It was 2000 and Natalie Coughlin was burned out as a high school senior.
After years of training in an exhausting, distance-intensive swim program, she was physically fatigued.
A shoulder injury suffered during the previous year set Coughlin back in her training and her overbearing coach was draining her emotionally.
The future NCAA champion and U.S. Olympian even thought about quitting.
Looking to compete in-state during college, the Bay Area native needed someone with a different coaching mentality. Someone who would help nurture her back into loving the sport again.
Cal swim coach Teri McKeever was just that person.
Growing up as the oldest of ten children, McKeever was responsible for helping care for her younger siblings. This helped her develop the caring and encouraging attitude that so many of her future athletes needed.
“She is maternal,” Coughlin says of her coach. “She is a caregiver and it comes through in her (coaching) style.”
The coaching that McKeever has imparted on to her team for 18 years at Spieker Aquatics Complex is grounded in unconventional thinking.
“I am a coach that likes to coach and teach through concepts,” McKeever says. “An elite level athlete can learn something in a different way and apply it with a much deeper, complex understanding of the concept.”
She focuses on the technicalities of the body’s movement through the water, teaching them to her team through dance practice, yoga, cycling and other out-of-pool exercises.
Her different approach challenges the traditional coaching paradigms that focus on drilling repetition.
However unique the coach’s philosophies were, they appealed to Coughlin, along with McKeever’s relaxed attitude. Long past Coughlin’s collegiate career, they are still together as coach and student, with McKeever helping prepare Coughlin for her third Olympic Games in 2012.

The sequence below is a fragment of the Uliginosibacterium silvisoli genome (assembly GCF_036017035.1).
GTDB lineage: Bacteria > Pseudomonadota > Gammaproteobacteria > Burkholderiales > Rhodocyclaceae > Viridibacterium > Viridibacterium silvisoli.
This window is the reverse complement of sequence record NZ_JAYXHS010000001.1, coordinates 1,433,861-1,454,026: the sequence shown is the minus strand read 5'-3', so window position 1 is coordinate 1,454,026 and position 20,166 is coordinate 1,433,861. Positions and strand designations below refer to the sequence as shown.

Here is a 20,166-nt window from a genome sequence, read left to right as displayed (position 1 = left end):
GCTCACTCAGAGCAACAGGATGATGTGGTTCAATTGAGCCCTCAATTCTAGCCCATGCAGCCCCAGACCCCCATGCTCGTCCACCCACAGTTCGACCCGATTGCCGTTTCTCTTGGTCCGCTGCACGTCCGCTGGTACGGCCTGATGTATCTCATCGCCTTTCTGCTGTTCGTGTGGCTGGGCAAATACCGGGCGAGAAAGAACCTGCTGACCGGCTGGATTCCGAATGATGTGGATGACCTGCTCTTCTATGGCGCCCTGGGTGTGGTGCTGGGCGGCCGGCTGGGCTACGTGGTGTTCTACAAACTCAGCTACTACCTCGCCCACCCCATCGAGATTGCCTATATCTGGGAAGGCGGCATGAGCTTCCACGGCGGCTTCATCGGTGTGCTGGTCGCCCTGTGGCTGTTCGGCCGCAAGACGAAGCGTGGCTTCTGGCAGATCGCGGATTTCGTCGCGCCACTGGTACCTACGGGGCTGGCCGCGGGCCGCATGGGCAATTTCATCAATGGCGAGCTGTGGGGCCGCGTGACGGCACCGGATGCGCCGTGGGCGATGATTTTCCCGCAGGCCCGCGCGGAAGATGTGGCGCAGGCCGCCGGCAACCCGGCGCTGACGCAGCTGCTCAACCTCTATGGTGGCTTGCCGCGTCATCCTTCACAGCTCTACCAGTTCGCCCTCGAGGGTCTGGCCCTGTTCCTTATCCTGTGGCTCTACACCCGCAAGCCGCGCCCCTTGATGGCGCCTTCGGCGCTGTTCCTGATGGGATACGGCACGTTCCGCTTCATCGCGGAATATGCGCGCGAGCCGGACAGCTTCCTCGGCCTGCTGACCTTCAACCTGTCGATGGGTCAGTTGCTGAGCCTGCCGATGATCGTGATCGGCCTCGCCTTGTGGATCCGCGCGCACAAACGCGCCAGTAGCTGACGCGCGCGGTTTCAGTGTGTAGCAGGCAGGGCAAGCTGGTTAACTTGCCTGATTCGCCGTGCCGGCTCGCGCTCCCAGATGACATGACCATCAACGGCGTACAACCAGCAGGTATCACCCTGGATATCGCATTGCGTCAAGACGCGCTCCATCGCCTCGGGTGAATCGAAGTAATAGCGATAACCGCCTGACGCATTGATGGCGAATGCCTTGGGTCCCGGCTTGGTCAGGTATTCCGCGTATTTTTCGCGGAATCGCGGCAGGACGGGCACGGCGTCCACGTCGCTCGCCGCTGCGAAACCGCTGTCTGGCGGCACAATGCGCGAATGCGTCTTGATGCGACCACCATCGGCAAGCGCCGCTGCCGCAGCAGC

“Our personalities have meshed,” Coughlin says. “It is not always a relationship that works. The way she coaches works for me and I want to finish my career with her.”
That decorated career has brought 11 Olympic medals, including a six medal performance in Beijing in 2008 – a record for a female.
McKeever was by her side in both 2004 and 2008, making history as the first female coach on the U.S. swimming team.
Coughlin is not the only swimmer whom the Bears’ coach has turned around.
Dana Volmer, a former Olympian and NCAA Swimmer of the Year for Cal, suffered a back injury while competing for a typical yardage-based program at Florida. She needed the same healing Coughlin did and found it in McKeever as well.
“Not only is (McKeever) taking less heralded kids and getting them to overachieve, but she is taking fallen stars who were left for dead and coaching them to newer heights in a sport where that doesn’t happen,” says Michael Silver, a Cal alum and current Yahoo! sportswriter who co-wrote Coughlin’s autobiography, Golden Girl.
Indeed, superstars like Coughlin and Volmer are not the only potential Bears that the coach attracts.
McKeever says that she looks for someone who is “coachable, with self-awareness, who is honest with themselves, held to a high standard and works well with others.”
The style of coaching that McKeever puts forth and the successful program she has built allow for her to look for recruits who will complement her uniqueness and build her team.
Part of her individuality comes with going against expectations.
After her fourteenth season with the Bears in 2006, McKeever was offered the head coaching position at USC. It was an opportunity that many would have thought irresistible to her.
Her father had been an All-American guard for the Trojans’ football team and McKeever eventually followed her father’s footsteps to earn her own All-American honors in a USC swim cap.
It was there that she found her way into the world of collegiate coaching as an assistant.
Yet, she remained in Berkeley.
“The main reason (for staying) was that I was proud of what I had built here,” McKeever says. “I was proud of the team culture, the environment, the type of women we were attracting. We were on the verge of some great things.”
Her intuition served her well.
Few people could have forecasted that the ninth-ranked swim team in the nation would take home its first ever NCAA championship in 2008.
McKeever credited every team member’s hard work for the win. The team aspect of swimming is something she always recognizes and teaches.
“I want someone who is willing to be a part of a team,” McKeever says. “It’s a belief in something bigger than themselves.”
Her team-oriented approach shines in a sport dominated with indidvidual accolades, and it is yet another element of a unique coaching style filled with experimentation.
“The more you understand yourself and like who you see in the mirror and being proud of that person,” McKeever says, “that is what I do every day out by the pool.”